Their only respite came in, of all places, England. When Joe became our ambassador, Rose found an ideal Catholic school deep in a rural county 30 miles south of London. It was a Montessori school, part of an educational system then and even now considered by some to be permissive, built around ungraded classes geared to the student’s abilities regardless of age. Rosemary fit in at once and did really well for the first time. Rose was so delighted to be rid of the lagging-behind specter that she decided to have her presented at Court.

It was an unforgivable cruelty to subject her to the nerve-destroying ordeal, but if photographs alone could tell the tale, Rosemary was the family’s star daughter, by far the prettiest, with no signs that she was bred in tooth and jaw by Kennedys and Fitzgeralds. She was also buxom, which the rest were not. Her only bad moment came when she stumbled in her curtsy to the king and queen, but she caught herself in time and otherwise performed perfectly.

Rosemary’s good days in England could last only as long as her father lasted as ambassador, and that was not going to be very long. His flatly stated opinion that England was finished and would be defeated by Hitler’s Germany offended everyone except his eldest son, who agreed with him. Joe Jr., who had attended Rosemary’s presentation, admired much about the Third Reich, especially its policy of sterilizing the mentally unfit. “I don’t know where the Church stands,” he began carefully, “but . . .” His father listened without comment, then proceeded to talk about “the Jews, but . . .” This incredible detachment persisted after war was declared and Rose had to take the younger children and Rosemary home. Germany was going to win, her husband told her, but “when things settle down here under any regime,” the nuns at the Montessori school would be delighted to have Rosemary back. “That he was sure his daughter could return and live in a totalitarian state under a fascist government intolerant of people with disabilities reflects his increasing disconnect with the English people and with his own democratic government,” Larson writes.

After three blissful years of progress at her own pace, Rosemary returned to Kennedy upheaval, uproars, upstaging, and one-upmanship. She degenerated fast, until November 1941, when she was lobotomized.

Larson, the author of this superb book, is a consultant for various museums and public-history projects on the role of women in our national identity. Her son was diagnosed at age 19 as a schizophrenic, so although she sees through the Kennedys she also sees with them. Knowing what it is like to confront private problems complicated by public attitudes, she includes excellent summaries about views on mental health in early-20th-century America.

It was a bad time to have a child like Rosemary, because there were no names for her. “Retarded” was still in the future; people said “backward” or “slow,” but they also said “half-wit,” “dumbbell,” and “simple-minded,” which soon became all-purpose slurs, as did the official medical designations of “idiot,” “imbecile,” and “moron.” Worse yet, there was little real distinction between mentally slow and mentally ill.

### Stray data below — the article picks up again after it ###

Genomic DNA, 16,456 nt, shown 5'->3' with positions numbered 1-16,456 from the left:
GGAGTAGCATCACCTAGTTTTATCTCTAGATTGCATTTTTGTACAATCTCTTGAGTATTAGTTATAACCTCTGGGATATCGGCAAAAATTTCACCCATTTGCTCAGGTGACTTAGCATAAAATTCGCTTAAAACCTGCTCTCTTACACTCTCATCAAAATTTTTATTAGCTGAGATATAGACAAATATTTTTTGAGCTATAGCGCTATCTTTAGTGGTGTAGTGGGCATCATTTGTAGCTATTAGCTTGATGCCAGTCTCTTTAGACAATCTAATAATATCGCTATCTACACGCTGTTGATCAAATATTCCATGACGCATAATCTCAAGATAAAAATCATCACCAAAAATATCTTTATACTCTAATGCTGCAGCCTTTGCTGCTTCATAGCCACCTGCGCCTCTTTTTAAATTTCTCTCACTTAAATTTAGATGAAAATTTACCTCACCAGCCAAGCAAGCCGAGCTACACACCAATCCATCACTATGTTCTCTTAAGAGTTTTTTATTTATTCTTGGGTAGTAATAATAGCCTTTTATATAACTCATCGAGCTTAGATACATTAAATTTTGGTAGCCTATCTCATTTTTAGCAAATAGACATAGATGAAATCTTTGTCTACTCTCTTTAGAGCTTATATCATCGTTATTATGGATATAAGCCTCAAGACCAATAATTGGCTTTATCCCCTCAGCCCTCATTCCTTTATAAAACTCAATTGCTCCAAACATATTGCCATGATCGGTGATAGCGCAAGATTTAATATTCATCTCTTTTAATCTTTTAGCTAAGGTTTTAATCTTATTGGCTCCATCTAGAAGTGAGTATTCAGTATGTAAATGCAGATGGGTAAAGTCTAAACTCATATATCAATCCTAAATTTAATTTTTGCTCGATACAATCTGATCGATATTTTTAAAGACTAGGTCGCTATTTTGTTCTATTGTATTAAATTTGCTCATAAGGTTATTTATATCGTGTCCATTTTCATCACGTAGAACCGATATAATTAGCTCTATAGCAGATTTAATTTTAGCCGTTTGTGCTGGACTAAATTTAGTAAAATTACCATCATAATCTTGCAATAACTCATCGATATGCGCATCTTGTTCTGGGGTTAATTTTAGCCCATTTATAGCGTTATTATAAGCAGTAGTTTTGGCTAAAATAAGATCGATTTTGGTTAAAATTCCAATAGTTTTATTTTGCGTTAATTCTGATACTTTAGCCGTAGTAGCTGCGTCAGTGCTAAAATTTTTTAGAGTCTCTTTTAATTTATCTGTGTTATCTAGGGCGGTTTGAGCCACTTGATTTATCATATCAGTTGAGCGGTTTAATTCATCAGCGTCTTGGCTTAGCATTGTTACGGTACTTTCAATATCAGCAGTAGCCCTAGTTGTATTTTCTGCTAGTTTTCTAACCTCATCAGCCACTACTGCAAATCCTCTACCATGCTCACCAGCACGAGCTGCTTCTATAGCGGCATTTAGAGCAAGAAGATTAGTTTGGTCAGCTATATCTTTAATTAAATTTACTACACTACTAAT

Even churches could be a problem. “At that time,” Larson notes with irony, “the Roman Catholic Church routinely refused the sacraments of holy communion and confirmation to intellectually disabled children, especially those with Down syndrome. . . . Did Rose question a religion that would have excluded her child from some of the most holy of Catholic sacraments?”

If the Kennedys kept their disabled child at home, so did most Americans, albeit for different reasons. There simply were no institutions, and what few there were resembled what one rare survivor called “Purgatory,” dank holding pens for an indiscriminate mix of the mentally slow, the generally insane, the sexually insane, and the criminally insane, all preyed upon by sadistic keepers.

Nobody cared what happened to them except members of the Eugenics Movement that so won Joe Jr.’s approval. Larson includes an excellent thumbnail history of the group and names some names: Theodore Roosevelt, John D. Rockefeller, and Andrew Carnegie were the most prominent, but Margaret Sanger, founding mother of Planned Parenthood, goes unmentioned.

Rosemary’s last home was a private institution in Washington from which she escaped. Tall, strong, and increasingly violent, she overpowered her guardian and evidently forced open a window. She was found walking on the dark streets at 2 a.m. Now the fear of a sex scandal, always present once she had grown up but never talked about, could no longer be ignored. At last Joe saw Rosemary as a threat. If she were raped, impregnated, or kidnapped and forced into prostitution, everything he had done and planned for his family, especially the political career of Joe Jr., whom he intended to make the first Catholic president of the United States, would be ruined for good. Just how long he had considered the possibility of a lobotomy is not clear, but the speed with which he arranged Rosemary’s says much. It was done on November 28, 1941, at George Washington University Hospital in D.C.

The records are still there, but no names are attached, just numbers. Larson could not find out the number, but it doesn’t matter. Using her vast research into the operation, she relates what any lobotomy is like — the need to keep the patient awake with only local anesthesia, the terror he feels when he hears the drill cutting his brain in half, his gagging screams, the doctor urging him to recite the ABCs or nursery rhymes, his own responses becoming ever slower and more garbled as his brain falls apart.

Larson’s style is so vivid and powerful that we want to read it through spread fingers like a jury looking at autopsy photos. I was wiped out when I finished the book. Here is a writer who rejects today’s penny-ante responses of empathy and compassion and compels us instead to receive humanity’s sacrament of pity.

– Florence King can be reached at P.O. Box 7113, Fredericksburg, VA 22404.